Gone are the days of Hosni Mubarak when security officials weathered the storm of terror attacks in Egypt, escaping dismissal and accountability. Mohamed Morsi has this week attempted to set the precedent for a new era of strength, one in which public figures will be held accountable for their actions.
On Wednesday, Murad Muwafi, the now ex-head of intelligence in Egypt, became one in a long line of key officials to be sacked over blunders surrounding the attack at an army checkpoint on Sunday, when 16 Egyptian soldiers were killed as they broke their Ramadan fasts in Sinai. Muwafi did, after all, admit at a public conference that he had received prior intelligence of the assault, but failed to stop it.
It wasn't just Muwafi who misjudged the Sinai incident. Former Republican Guard Commander Major General Samy Dyab advised the president not to attend the soldiers' funerals for fear of being attacked or disturbing mourners with his security presence. The public, rightfully so, were furious at his absence and now, just like Muwafi, Dyab has been shown the door.
Dyab's dismissal is part of a wider attempt to reverse a rising tide of negative public opinion about Morsi. His critics say that he is weak and hasn't done enough to prevent violence in Sinai. Since Sunday, the media have held the president's decision to free Egyptian militants from jail – those who were sentenced in the 80s and 90s – to blame for the brutality.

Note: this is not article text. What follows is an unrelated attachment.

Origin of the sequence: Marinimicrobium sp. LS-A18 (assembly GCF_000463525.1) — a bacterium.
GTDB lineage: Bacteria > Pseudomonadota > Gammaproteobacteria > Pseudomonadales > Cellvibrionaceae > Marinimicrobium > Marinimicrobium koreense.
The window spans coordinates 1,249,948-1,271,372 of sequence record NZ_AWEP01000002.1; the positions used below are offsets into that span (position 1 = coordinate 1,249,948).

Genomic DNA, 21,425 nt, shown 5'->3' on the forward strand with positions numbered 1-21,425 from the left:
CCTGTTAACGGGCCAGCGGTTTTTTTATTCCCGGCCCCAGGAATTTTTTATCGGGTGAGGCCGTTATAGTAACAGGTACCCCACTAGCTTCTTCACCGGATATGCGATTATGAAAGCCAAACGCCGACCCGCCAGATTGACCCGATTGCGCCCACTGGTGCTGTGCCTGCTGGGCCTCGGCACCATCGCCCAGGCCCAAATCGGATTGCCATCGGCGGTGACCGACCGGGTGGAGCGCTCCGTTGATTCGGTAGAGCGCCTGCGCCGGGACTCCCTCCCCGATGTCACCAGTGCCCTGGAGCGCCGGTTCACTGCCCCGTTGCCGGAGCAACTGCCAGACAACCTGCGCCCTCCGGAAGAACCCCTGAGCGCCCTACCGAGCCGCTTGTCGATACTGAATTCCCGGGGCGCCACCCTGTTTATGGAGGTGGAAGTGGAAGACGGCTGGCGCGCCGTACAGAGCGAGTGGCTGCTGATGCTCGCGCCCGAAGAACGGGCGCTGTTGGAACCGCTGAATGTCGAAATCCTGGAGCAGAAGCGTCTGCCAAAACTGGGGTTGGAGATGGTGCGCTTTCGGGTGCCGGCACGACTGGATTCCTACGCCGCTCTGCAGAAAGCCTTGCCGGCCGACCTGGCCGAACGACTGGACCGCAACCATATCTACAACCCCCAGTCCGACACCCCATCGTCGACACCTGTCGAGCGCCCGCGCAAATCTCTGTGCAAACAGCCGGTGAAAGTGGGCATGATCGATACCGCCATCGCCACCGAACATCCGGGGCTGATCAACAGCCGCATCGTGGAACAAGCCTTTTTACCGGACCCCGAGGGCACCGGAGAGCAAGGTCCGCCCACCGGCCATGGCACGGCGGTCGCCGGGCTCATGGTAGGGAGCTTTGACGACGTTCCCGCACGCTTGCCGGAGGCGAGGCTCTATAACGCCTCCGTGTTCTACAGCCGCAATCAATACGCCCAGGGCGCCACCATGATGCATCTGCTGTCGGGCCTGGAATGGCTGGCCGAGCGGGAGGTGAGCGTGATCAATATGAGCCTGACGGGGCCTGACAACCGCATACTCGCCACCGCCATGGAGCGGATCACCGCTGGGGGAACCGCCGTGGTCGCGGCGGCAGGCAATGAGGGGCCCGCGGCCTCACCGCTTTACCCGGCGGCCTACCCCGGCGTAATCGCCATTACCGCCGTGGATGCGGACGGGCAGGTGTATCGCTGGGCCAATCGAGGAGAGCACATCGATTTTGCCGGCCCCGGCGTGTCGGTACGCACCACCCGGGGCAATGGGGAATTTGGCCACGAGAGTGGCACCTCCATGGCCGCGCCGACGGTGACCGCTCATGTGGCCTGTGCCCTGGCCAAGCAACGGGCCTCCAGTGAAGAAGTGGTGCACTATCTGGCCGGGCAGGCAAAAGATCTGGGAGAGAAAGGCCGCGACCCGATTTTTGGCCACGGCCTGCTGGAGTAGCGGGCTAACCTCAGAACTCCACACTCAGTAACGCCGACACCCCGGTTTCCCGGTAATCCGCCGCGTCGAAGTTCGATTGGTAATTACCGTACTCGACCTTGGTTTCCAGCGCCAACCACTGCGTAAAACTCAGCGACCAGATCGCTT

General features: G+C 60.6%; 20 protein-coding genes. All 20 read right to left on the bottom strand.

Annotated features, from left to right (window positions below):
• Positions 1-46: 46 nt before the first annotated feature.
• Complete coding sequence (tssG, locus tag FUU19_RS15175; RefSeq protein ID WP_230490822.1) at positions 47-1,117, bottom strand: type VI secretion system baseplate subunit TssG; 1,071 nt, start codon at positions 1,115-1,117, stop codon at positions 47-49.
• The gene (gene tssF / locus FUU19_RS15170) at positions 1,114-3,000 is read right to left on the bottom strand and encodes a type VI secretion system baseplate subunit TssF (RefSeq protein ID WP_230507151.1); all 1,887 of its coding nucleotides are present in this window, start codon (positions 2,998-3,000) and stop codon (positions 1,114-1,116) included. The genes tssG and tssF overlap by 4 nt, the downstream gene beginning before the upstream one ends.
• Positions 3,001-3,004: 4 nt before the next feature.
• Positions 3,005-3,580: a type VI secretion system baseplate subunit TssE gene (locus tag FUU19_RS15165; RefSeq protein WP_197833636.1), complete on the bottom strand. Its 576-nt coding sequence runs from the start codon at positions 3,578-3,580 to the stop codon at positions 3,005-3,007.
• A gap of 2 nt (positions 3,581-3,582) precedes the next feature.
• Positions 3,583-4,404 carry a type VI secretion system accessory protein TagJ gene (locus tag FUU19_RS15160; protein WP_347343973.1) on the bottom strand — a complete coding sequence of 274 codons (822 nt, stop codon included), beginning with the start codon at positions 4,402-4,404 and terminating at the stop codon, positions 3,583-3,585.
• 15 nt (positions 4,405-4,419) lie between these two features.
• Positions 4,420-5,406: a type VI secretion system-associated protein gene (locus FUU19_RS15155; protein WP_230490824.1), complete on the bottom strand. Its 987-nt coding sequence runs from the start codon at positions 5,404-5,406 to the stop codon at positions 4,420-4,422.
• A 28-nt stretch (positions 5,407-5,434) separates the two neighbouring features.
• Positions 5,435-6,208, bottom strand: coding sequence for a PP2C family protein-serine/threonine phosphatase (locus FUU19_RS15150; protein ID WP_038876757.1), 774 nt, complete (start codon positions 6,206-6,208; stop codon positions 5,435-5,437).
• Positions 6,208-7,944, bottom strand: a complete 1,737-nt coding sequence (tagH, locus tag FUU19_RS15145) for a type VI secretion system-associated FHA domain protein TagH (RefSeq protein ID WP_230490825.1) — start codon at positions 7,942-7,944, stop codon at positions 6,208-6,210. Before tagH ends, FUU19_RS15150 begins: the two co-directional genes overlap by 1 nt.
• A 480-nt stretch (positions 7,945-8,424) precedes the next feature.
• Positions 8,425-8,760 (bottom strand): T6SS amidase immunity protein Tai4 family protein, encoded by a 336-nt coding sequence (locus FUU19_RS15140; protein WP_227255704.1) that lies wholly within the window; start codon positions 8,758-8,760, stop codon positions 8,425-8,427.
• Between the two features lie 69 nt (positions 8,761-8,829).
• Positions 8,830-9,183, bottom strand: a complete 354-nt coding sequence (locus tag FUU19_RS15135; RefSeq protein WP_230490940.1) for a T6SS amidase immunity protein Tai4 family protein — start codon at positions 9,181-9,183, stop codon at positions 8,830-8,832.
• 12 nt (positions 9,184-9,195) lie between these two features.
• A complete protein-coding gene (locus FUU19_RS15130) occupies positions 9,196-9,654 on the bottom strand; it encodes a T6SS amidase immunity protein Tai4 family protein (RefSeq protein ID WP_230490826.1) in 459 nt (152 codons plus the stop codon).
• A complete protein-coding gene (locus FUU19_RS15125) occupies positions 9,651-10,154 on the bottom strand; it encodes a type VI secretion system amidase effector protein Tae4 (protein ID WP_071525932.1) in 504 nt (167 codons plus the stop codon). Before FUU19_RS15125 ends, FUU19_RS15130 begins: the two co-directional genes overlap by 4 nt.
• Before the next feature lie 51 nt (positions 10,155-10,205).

Morsi is also driven by a desire to free the government from the army's iron fist. A declaration by the Supreme Council for the Armed Forces (SCAF) in the lead up to Morsi's election dissolved the president's power and prevented him from making changes within the military. Public hostility towards the remnants of Mubarak's ousted regime, whether within the security services or the military, is no secret, and where Mubarak or SCAF employed all of the sacked officials, in an act of defiance Morsi has removed them.
Of course, any reshuffling of officials in Egypt will leave its neighbours wondering where this leaves their relationship. According to Israel, however, Muwafi's replacement, Mohammed Rafaat Abdel Wahad Shehata, has good relations with Israeli security and has not uttered anti-Israeli sentiments in public. Indeed, he had a vital role in the negotiations to free captured Israeli soldier Gilad Shilat in October last year in exchange for over a thousand Palestinians being held by Israel.
Positive statements are, for the moment, having a calming effect on a security situation in the Sinai Peninsula that has gone downhill since Mubarak's overthrow in the 2011 revolution and Mohamed Morsi came to power. So far, the president has not only responded to negative public sentiment amongst Egyptians but has at the same time appeased Israel, thwarting any retaliation by the Israel Defence Forces, for the time being at least.
What, though, has Morsi done to appease the masked gunmen who killed his soldiers? Whether they are happy with his reforms or if they continue their attacks in the Peninsula will be a crucial factor in the future of Egypt.
The views expressed in this article belong to the author and do not necessarily reflect the editorial policy of Middle East Monitor.